How fast can we order a crack pie? Our design experiment for Milk Bar

In the off chance you haven't heard of Milk Bar, the sweetest child of the Momofuku restaurant group, it's a bakery that's had a cult following even before it was featured on Chefs Table. Founded in NYC, it's since spread to locations all over the country thanks to Christina Tosi's genius take on desserts.

Milk Bar's desserts relive every childhood favorite of ours - funfetti birthday cake and cereal milk ice cream? What more do you need? If it's not already obvious, we really like (read: are obsessed with) Milk Bar. So much so that one of our team members in NYC is having their birthday cake as her wedding cake.

So... why are a bunch of product people talking about desserts? Our NYC design team had an unexpected week off between projects and, in a crack pie induced frenzy, decided to redesign the Milk Bar ordering experience... without asking them. We were careful to stay true to the existing functionality of the experience, but wanted to amplify specific parts of it.

The Problem

We found a few core issues in the current ordering flow that we wanted to tackle:

  • The mobile and web experience is a little boring and dare we say, messy. We think the ordering experience should feel like you're walking into a Milk Bar store: accommodating, engaging, full of life, and delicious.
  • Milk Bar is best known for their epic cakes, oftentimes used for a special occasion. While they do allow customers to customize their cakes with messages, there's no way to see what it would look like before ordering.
  • They currently rely on third-party ordering software like Postmates and Goldbelly. While convenient, these services don't offer a true touchpoint to their brand. Even more importantly, they lose control over the entire ordering experience. We'd like to see orders driven through the Milk Bar store instead.
Here's the Postmates experience. It's fine and does the job, but completely loses the Milk Bar brand.
Here's the current Milk Bar web experience. While it's significantly more branded than the Postmates experience, it's pretty messy.

Our Proposal and #Goals

Design a kickass ordering and product customization web app for Milk Bar, utilizing their existing customization options. The flow must easily integrate with the existing website.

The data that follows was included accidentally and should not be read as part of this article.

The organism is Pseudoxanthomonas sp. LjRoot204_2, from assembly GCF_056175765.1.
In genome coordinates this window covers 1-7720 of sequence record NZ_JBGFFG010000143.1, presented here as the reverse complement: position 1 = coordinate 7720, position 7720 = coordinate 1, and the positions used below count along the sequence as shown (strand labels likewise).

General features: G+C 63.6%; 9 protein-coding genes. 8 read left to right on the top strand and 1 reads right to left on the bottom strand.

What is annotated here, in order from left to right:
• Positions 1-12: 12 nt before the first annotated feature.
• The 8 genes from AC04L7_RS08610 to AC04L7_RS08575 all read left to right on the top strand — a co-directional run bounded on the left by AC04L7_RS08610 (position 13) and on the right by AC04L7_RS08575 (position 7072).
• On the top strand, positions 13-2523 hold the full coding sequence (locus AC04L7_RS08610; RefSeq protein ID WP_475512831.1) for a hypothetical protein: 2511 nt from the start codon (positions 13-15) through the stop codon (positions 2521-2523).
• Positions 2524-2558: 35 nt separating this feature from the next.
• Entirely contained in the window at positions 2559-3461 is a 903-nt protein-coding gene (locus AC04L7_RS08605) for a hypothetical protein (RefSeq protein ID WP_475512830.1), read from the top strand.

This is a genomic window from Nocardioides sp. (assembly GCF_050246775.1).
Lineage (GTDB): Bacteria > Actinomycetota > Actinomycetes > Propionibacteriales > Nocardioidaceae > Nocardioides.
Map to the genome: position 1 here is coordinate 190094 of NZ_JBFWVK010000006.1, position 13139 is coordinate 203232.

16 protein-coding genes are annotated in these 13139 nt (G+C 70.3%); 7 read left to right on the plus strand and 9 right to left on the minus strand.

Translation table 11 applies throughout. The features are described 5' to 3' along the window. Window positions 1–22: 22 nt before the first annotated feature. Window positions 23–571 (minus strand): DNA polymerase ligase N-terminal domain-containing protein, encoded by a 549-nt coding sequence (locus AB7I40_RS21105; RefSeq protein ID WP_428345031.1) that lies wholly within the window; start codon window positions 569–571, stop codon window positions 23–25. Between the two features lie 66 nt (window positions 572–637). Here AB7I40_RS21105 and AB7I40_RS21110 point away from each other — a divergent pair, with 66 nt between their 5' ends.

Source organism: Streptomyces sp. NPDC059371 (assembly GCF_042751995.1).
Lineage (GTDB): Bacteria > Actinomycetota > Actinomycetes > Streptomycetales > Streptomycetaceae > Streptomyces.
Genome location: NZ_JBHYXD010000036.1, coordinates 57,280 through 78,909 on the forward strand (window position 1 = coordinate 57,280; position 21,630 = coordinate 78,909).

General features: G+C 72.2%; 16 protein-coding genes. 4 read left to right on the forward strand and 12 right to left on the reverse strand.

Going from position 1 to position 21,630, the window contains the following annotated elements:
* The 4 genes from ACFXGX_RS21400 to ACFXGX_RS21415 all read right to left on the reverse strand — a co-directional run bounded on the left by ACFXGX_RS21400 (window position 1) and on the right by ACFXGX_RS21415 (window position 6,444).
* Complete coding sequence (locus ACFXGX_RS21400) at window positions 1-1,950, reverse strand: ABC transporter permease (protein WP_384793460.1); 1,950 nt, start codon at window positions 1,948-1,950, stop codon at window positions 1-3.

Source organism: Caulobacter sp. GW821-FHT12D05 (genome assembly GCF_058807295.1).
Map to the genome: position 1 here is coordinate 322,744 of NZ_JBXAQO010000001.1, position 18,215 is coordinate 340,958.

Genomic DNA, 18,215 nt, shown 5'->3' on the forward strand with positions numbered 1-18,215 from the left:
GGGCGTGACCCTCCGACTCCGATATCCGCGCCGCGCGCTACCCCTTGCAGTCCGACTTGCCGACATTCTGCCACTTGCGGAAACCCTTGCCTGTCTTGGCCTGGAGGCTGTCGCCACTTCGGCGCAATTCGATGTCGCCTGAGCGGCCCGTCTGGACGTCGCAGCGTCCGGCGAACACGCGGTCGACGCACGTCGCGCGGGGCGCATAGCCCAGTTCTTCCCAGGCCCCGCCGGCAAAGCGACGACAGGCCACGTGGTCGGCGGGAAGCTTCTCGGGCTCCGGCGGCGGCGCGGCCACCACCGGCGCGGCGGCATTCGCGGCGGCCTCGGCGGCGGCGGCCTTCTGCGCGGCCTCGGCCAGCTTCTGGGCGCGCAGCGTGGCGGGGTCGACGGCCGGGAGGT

1. Amplify and align Milk Bar’s brand through their purchase process.
  2. Create an easy-to-use, seamless, and fun user experience. Keep it simple.
  3. Have fun making some cool stuff with a great brand.
  4. Eat a crack pie on Rocket's expense ;)

Getting to Work

Since we only had a couple of days to work on this, we singled out one flow to work on: the ordering and customization experience. After identifying what we could improve about Milk Bar's experience, we ate a couple more bites (okay fine, pieces) of crack pie and got on our merry way.

Mapping out the Experience

Before we could get to the fun stuff, we needed to nail down the flow. We felt it was important to keep the ordering and customization experience to as few screens as possible to keep it simple. Easy as pie (pun intended).

Here's the user flow we ended up with:

Designing for Variants

Here's the tricky part. Milk Bar has a lot of items, some of which are super customizable and some of which are not. We decided to tackle cakes first as the category has the most variants: there are nine flavors, some of which can be gluten free, and two sizes per cake flavor.

To stay in line with our theme of keeping things simple, we listed all of the cakes with other categories in a scroll bar at the top. Once a user clicks on an item, they can then view more details, choose variants (size, gluten free, flavor) and customize the cake.

From there, the user can either view their customized cake in a nifty little 3D rendering or go straight to checkout.

You can check out the full flow here, and see an abbreviated flow below.

Bringing the Brand In

After we finished designing the app, we had a couple of hours left in the day so had a bit of fun bringing it the app to life. We played around with a few different page transitions.

First we played with the Milk Bar logo by adding a liquid fill effect. Next, we took inspiration from the birthday cake and designed a hand-made illustration with teeny-tiny rainbow sprinkles.  We also put our crack pie to use and documented our delicious post-lunch gluttony for the order success message.

Finally, we played around in Blender to create three different Milk Bar flavors for our 3D cakes: birthday cake, peppermint bark and chocolate malt.

Our Stack

For the folks interested, here are the tools we used. Since we didn't have a ton of time, we went pretty low-fidelity and scrappy.

UI Design: Sketch
Animations: Adobe After Effects and Photoshop
3D Rendering: Blender